7 November 2019
We asked a group of our portfolio managers a series of questions about their respective asset classes. This third video, in a series of three, looks at the themes the managers are currently exploring.
Anthony Lawler on alternative risk premia
This year we have seen a return to normality, where attribution in the risk premia space has been broad. We have seen positive attribution year-to-date as of mid-September across the piece. If anything, therefore, the theme is a return to normality in markets.
Niall Gallagher on European equities
One theme is the emergence of the Asian middle class consumer. Over the course of the next decade, we expect to see several hundred million people join the middle class in Asia alone. We can also look at some of the suppliers of semiconductor equipment, who we feel would also benefit. Furthermore, we can see that, within Europe, there are a number of cheap stocks. This has incited a debate of value versus growth, however we disagree with this assessment, as we believe many of the industries behind the stocks in the value category are structurally challenged or impacted by low interest rates. It is our opinion that the true competition lies between cyclicality and low price volatility. We can observe that many of the stocks with low price volatility are fairly stretched in terms of valuation; conversely, cyclical stocks are cheaper, although the businesses are performing well. In addition to this, we focus on long-term structural growth trends, which are derived from things happening outside of Europe.
Adrian Owens on global rates
We feel that there are good opportunities in the Norwegian and Swedish currencies, both of which are very cheap at a time when the central banks are on a tightening bias. Within the interest rate markets, it is our opinion that Mexico is attractive due to its real interest rates and slowing inflation. In addition to that, despite the noise around Brexit, we feel there are very good opportunities in the UK. Some of these opportunities could be in the more conventional bond space, while others are in breakeven markets. Relative to other markets and to history, the spreads can be incredibly attractive. We also see good opportunities in the US on a more relative value basis.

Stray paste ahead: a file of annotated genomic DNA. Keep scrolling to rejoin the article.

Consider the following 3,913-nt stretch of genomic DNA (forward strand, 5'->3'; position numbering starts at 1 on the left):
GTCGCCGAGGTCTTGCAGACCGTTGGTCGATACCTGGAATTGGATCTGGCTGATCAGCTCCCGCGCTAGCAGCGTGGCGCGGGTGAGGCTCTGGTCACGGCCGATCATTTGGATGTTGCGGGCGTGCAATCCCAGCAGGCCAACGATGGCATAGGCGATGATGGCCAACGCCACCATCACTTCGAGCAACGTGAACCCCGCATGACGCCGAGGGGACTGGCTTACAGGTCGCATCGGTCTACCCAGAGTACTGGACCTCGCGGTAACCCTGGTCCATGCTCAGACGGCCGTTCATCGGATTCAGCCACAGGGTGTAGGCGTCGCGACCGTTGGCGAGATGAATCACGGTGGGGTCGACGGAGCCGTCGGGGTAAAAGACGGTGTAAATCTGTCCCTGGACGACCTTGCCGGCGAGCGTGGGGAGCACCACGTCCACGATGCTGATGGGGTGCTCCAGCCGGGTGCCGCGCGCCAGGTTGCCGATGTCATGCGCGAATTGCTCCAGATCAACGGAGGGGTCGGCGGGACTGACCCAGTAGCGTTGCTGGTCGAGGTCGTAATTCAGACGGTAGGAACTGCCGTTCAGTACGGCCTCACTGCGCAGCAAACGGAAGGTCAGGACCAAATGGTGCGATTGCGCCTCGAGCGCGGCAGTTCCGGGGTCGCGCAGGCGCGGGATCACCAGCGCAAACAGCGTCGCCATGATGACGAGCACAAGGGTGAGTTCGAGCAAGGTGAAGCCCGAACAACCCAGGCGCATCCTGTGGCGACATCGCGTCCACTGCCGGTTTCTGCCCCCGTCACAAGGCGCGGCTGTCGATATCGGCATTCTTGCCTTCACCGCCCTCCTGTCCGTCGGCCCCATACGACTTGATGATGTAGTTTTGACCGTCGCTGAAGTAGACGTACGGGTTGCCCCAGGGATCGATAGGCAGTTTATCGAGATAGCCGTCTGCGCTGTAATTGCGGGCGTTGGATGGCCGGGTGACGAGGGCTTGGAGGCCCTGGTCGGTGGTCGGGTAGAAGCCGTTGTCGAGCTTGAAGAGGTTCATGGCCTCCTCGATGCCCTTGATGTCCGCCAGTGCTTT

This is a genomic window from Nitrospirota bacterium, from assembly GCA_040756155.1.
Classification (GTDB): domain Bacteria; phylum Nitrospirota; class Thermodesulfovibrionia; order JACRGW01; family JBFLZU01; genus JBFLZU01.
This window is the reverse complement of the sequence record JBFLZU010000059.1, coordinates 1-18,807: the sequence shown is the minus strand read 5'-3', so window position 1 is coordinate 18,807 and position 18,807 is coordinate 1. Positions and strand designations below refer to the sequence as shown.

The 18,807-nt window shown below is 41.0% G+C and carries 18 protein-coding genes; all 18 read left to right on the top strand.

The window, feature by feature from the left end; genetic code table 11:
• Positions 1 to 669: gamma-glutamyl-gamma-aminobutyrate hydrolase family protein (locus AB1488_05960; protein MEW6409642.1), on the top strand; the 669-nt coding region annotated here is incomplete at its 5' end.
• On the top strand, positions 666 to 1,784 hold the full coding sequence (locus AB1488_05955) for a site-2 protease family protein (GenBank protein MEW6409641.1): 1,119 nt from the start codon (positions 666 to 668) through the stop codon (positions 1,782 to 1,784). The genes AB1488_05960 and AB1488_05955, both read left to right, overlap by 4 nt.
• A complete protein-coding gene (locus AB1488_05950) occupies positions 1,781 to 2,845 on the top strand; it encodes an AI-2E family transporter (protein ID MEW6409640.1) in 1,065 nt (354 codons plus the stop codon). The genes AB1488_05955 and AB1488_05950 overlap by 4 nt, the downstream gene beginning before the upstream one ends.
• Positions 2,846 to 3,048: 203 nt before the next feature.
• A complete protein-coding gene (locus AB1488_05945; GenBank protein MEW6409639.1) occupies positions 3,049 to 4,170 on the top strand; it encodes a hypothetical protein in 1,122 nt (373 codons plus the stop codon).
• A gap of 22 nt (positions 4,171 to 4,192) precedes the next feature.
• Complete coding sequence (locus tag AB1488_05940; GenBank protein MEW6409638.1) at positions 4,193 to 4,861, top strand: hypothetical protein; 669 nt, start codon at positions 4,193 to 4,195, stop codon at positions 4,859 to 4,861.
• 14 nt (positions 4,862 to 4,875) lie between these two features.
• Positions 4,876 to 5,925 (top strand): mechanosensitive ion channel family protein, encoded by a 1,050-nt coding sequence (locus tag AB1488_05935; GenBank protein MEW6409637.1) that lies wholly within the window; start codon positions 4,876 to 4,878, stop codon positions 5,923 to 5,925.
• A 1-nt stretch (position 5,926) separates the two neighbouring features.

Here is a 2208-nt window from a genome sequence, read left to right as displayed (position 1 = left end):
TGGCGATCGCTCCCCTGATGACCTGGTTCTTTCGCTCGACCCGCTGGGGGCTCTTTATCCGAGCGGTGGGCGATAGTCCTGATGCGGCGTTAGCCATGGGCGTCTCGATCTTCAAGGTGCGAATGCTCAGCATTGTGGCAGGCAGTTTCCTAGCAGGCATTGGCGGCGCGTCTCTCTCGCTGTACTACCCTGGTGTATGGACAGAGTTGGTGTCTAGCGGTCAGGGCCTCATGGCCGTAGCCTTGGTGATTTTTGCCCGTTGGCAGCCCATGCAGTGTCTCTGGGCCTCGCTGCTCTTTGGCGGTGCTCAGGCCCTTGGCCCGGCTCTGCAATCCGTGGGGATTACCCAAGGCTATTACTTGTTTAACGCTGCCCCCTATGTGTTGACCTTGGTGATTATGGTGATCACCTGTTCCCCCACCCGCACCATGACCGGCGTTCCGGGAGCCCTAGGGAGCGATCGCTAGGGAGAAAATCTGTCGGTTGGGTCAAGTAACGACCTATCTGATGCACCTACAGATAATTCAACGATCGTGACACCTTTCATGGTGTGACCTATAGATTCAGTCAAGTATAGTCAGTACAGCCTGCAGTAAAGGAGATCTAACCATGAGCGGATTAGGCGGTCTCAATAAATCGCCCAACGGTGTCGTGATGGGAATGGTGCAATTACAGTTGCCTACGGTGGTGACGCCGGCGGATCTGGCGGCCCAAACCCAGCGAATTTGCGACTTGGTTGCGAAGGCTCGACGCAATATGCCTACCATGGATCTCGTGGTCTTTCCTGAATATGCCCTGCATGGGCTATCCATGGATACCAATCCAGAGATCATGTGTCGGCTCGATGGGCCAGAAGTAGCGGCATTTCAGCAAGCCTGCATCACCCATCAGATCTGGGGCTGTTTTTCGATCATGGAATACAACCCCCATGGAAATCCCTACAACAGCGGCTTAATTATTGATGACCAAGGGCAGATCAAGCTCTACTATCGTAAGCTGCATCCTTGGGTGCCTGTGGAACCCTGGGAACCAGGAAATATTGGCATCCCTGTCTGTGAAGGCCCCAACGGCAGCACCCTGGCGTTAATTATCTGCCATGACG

Rob Mumford on Chinese and Asian equities
We feel we have two twin drivers: cyclical and structural. We are positioned in both camps. For example, there are areas that benefit from lower interest rates, and those that benefits from stronger fiscal policy. We also follow long-term structural themes, such as increasing disposable income or changes in education. We feel these things will continue irrespective of the cyclical pressures.
The information in this document is given for information purposes only and does not qualify as investment advice. Opinions and assessments contained in this document may change and reflect the point of view of GAM in the current economic environment. No liability shall be accepted for the accuracy and completeness of the information. Reference to a security is not a recommendation to buy or sell that security. Past performance is no indicator for the current or future development.